Wednesday, October 25, 2017

day six - four rivers

I look around to see not a soul is stirring on the larger boats moored near SPARTINA.  To the west there are two sloops and I wonder which one was the source of the friendly conversation last night.  I'll never know.
A late start, we sail off the mooring just after 7:00 with a NW wind and doing 4.0 leaving the Susquehanna.  The low overcast quickly clears.  Downwind on the channel around the flats we sail at 4.8 wing and wing past the small islands.  A sluggish tiller so I round up to clear the grass from the cb and rudder.  

Nice breeze and we reach Turkey Point with her 1833 lighthouse making 4.9 knots, slipping into the wind shadow of the cliffs and slipping back out again to find the breeze.  Past the point we are on the Elk River and the water is calm, the wind good.

A series of tacks the width of the Elk, constantly looking up river and down for barge and ship traffic.  There is none and I wonder why it is so quiet. 

 The wind builds as we make 5.5 knots off Cabin John Creek, entering the Bohemia River before noon.  The river is much wider than I had expected from the charts.  Gently rolling farm fields slope down to the water to the north and south.  The wind falls off and what is left of it is on the nose.  Maybe it the wide river, maybe it was because I wasn't sure of anchorage on the Big and Little Bohemia Creeks, or maybe it was the heat and finding myself tired of wind on the nose for five days - I push the tiller over and catch the following wind back to the Elk.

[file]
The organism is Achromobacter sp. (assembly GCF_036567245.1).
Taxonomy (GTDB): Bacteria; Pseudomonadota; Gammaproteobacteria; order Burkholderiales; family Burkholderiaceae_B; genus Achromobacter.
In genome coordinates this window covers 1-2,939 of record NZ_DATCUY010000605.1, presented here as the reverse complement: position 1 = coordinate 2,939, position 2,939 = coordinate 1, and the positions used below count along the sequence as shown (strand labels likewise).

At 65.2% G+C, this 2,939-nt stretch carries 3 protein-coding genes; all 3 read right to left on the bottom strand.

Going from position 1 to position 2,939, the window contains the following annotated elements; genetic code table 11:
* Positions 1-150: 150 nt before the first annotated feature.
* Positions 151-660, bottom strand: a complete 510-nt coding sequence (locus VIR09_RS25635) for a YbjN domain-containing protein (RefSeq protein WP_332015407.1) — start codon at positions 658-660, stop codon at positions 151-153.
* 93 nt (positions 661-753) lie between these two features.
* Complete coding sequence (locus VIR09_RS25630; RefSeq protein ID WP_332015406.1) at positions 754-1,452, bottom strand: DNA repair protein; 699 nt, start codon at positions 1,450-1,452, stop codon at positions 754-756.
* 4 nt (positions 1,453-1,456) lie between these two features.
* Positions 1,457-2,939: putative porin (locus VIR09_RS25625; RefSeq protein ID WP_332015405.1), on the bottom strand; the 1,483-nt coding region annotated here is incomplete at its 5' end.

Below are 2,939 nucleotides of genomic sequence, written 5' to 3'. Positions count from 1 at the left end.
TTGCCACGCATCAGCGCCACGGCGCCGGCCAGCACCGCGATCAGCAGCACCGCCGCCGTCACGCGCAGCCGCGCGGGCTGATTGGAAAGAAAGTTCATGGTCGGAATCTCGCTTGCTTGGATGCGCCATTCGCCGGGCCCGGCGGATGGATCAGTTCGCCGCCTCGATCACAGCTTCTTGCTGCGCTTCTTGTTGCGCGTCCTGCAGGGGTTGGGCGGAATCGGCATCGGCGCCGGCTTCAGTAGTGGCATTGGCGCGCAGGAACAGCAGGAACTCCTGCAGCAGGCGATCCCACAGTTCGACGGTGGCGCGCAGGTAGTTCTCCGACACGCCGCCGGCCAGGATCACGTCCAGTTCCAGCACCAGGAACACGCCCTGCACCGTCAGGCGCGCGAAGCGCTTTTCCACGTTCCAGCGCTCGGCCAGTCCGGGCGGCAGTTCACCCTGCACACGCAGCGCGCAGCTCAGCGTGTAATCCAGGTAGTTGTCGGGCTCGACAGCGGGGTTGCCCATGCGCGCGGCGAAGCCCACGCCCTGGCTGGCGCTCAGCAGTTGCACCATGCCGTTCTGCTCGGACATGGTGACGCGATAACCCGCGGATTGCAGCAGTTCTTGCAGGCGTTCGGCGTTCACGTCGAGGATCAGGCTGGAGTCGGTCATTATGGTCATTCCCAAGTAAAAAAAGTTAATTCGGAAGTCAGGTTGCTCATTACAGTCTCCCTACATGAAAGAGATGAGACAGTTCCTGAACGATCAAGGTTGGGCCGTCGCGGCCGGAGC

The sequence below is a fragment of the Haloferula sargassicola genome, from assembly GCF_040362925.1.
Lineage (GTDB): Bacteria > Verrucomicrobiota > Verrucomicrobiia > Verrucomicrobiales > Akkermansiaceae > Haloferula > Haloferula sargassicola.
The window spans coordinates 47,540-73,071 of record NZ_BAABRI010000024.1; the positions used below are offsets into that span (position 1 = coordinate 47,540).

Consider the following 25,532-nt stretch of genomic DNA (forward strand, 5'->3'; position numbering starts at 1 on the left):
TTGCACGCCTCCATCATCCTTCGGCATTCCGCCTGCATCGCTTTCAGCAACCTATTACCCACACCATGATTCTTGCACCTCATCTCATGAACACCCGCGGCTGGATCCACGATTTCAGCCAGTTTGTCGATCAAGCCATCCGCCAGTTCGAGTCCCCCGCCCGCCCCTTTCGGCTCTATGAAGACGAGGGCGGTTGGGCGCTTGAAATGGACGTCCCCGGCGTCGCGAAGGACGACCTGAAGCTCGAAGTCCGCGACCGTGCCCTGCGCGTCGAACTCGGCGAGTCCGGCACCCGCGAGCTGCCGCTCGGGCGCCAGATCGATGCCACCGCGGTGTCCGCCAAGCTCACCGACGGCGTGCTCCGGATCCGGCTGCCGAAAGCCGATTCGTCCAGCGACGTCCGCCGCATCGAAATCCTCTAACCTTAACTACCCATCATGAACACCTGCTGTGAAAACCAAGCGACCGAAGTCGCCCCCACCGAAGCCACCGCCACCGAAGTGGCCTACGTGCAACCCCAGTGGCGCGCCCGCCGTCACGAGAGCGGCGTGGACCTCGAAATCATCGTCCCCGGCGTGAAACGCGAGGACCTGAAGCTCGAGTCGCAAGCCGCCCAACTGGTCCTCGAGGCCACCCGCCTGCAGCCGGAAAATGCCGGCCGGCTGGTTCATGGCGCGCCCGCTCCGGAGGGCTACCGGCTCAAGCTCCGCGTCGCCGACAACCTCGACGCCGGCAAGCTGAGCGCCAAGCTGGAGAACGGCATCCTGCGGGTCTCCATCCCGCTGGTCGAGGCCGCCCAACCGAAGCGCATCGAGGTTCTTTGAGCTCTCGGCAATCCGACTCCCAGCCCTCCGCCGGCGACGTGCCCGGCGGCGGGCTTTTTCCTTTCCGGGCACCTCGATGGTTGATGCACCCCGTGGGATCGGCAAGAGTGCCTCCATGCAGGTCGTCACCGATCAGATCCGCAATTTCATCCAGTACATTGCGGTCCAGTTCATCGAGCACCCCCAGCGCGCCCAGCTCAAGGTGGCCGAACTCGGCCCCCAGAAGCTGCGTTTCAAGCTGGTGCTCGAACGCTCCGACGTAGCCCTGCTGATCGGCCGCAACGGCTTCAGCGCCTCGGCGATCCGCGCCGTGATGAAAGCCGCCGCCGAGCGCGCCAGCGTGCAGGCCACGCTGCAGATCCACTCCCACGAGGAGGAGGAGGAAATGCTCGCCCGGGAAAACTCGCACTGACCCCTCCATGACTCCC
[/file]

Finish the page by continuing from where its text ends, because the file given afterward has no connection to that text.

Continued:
We stay in the middle of the river on the edge of the shipping channel, moving off to the side as two barges pass by.  Slow sailing but pleasant and there is plenty of time to make the Sassafras.  

We sail by the red clay cliffs of the Sassafras at 4:00, 2.4 knots, then 4.5 as we turn east and catch the wind on the beam.  Blue skies and white clouds with heavy grey bottoms, the weather broadcast telling me the clouds are from the outer bands of Hurricane Maria.  A few drops of rain followed by the faintest of rainbows.

Approaching a small wooded peninsula the wind drops then comes back.  We come about and turn towards Money Creek, well protected from winds that are forecast to arrive overnight.

Anchor down I listen to a raft of ducks swimming near the lily pads close to shore.  The north wind should be perfect for sailing up the Sassafras tomorrow.

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